Rotational grazing – How long is too long?
19 April 2017
Rotational grazing has long been an area of debate, with land managers applying rotation periods anywhere between 20 and 200 days. There are many variables in play and little research in the area, so it is easy to understand why confusion reigns.
NSW Department of Primary Industries (DPI) Research Agronomist, Dr Warwick Badgery has been conducting a trial at Orange investigating various grazing management strategies and their impact on sheep production, profitability and sustainability.
“One of the aims of the research was to provide information for producers who are planning on changing or have changed their management to an intensive rotational grazing system,” Dr Badgery said.
“With this latest information now available South East Local Land Services and DPI are inviting graziers to attend a seminar at Crookwell on how grazing management influences pastures and livestock performance.
“In analysing the initial findings, I have found that where producers are looking at pushing the system with higher stocking rates (13 DSE/ha) the results showed that a fast rotation with an average rest period of 60 days was the most profitable and sustainable.
“However, at lower stocking rates (7 DSE/ha) continuous grazing was able to deliver the same benefits in terms of production and sustainability.”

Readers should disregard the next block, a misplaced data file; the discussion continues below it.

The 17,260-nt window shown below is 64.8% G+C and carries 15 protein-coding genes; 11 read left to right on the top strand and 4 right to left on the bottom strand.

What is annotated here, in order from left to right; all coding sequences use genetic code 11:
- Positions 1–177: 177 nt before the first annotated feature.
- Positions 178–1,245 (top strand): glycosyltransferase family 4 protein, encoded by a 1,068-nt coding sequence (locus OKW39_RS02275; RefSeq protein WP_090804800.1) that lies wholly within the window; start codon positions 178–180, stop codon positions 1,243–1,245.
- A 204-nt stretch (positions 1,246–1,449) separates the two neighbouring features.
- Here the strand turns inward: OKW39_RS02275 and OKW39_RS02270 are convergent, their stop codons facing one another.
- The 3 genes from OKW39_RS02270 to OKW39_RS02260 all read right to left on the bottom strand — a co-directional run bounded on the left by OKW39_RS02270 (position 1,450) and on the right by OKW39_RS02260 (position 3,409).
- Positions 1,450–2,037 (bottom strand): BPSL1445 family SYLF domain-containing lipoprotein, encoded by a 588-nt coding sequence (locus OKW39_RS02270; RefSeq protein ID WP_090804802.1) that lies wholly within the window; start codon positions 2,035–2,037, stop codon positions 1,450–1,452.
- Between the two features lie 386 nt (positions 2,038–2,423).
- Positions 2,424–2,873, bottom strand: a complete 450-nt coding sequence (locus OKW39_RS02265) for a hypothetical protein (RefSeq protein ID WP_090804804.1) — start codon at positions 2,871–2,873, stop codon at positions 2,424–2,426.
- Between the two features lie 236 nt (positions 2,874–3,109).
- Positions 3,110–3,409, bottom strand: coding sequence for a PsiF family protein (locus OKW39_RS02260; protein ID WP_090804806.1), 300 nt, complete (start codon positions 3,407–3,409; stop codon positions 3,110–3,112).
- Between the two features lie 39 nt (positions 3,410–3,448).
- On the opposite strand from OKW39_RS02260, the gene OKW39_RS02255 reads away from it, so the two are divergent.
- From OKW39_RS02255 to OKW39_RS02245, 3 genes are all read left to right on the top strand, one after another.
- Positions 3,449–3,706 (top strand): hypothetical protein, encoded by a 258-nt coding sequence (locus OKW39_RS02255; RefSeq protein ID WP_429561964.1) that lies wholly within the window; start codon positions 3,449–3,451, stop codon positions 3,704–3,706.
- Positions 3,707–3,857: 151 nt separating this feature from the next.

The seminar, which will run from 9:30 am to 12:30 pm on Monday, 8 May 2017, will feature talks from DPI and South East Local Land Services staff on topics including:
- Where does grazing management fit into the farming system?
- What we know and still need to know about managing sustainable grazing systems Worm management – what role does grazing management play?
- Breeding lamb – future challenges and opportunities
South East Local Land Services District Vet, Bill Johnson will be speaking about grazing management and its role in worm control.
“At most times of the year there are way more worms on pasture than in sheep,” Mr Johnson said.
“In some areas, development of drench resistance has meant graziers now rely on grazing management for worm control. Knowing what worms are present and how long they survive on pastures is the key.”
To register or for further information, please contact South East Local Land Services on (02) 4824 1900 or firstname.lastname@example.org.
Media contact: Matthew Lieschke, 0428 271 127, Senior Land Services Officer